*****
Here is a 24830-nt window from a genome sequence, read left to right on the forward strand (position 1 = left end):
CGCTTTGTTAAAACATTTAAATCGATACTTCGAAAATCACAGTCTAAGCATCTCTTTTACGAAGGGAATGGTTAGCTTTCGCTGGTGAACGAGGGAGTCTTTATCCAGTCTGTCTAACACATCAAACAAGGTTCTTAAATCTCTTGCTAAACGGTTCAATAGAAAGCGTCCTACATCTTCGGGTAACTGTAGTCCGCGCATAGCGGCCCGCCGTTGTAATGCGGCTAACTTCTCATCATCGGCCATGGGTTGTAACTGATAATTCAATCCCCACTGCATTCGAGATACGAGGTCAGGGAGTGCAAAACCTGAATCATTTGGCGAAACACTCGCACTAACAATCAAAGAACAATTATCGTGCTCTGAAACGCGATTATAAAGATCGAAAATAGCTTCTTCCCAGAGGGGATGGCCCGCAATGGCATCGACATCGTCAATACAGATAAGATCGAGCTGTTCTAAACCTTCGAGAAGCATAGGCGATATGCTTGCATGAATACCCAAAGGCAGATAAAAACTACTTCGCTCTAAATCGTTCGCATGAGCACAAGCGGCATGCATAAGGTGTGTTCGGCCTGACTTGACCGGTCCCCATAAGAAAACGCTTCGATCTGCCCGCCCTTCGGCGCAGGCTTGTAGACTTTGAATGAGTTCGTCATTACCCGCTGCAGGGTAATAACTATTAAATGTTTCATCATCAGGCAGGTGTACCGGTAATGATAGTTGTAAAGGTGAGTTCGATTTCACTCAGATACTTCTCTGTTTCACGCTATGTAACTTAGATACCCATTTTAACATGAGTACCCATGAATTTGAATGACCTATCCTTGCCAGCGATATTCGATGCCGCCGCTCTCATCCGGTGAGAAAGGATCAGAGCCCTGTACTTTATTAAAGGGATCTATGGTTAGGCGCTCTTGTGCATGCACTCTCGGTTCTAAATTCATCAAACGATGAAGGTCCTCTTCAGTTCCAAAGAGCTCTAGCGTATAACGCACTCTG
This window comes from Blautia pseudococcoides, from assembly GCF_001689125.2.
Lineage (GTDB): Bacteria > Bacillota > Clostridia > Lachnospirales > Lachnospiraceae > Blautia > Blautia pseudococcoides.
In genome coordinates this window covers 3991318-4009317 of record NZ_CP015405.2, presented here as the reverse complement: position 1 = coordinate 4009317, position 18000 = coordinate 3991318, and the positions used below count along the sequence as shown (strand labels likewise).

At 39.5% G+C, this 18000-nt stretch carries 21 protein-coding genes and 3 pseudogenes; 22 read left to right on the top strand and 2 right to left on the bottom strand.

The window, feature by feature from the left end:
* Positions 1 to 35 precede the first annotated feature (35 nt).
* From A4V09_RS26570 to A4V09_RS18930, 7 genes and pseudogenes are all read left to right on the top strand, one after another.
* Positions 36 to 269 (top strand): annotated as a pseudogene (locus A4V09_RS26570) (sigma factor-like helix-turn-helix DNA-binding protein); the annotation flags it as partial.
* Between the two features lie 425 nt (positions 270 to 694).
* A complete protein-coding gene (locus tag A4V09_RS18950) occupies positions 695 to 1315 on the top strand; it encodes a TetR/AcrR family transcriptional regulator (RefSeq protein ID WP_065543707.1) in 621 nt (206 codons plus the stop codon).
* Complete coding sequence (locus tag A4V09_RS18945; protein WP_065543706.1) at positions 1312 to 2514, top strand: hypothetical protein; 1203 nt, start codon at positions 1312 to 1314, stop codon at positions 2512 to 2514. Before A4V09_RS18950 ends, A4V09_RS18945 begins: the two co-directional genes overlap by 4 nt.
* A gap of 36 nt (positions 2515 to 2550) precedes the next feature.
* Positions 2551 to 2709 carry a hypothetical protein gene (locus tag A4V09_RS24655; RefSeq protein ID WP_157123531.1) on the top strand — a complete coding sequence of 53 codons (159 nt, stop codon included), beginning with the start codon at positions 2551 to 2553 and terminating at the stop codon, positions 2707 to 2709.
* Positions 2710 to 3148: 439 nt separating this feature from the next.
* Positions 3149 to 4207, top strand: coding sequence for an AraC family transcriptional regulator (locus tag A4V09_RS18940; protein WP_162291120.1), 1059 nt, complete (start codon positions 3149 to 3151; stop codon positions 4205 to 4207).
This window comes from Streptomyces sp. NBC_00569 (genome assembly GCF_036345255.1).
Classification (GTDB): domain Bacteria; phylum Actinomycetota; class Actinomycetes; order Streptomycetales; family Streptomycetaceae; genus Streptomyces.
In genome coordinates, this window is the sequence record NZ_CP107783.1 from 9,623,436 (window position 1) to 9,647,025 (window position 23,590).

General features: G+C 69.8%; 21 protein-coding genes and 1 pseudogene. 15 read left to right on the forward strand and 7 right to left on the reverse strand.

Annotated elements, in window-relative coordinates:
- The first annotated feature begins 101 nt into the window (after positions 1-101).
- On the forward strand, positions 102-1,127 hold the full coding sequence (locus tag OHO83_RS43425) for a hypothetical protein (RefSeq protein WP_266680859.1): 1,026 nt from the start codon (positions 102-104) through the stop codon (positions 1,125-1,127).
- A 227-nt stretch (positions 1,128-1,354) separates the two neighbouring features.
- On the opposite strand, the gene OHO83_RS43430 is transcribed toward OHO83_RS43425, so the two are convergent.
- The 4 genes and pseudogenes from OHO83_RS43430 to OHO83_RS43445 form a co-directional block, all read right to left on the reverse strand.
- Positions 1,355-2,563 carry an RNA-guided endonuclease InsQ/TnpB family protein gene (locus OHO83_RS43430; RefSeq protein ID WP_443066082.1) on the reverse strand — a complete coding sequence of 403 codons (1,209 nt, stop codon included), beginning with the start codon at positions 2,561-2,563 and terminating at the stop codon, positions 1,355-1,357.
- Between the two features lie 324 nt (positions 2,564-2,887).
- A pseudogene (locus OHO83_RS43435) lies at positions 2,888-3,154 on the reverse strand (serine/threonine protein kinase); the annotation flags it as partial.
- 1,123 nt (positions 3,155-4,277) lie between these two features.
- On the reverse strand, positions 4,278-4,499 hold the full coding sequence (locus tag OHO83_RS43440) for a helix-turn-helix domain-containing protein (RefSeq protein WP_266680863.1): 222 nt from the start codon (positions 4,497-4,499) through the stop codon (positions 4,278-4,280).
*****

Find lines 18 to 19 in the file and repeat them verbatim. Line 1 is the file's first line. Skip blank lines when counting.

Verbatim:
This window comes from Streptomyces sp. NBC_00569 (genome assembly GCF_036345255.1).
Classification (GTDB): domain Bacteria; phylum Actinomycetota; class Actinomycetes; order Streptomycetales; family Streptomycetaceae; genus Streptomyces.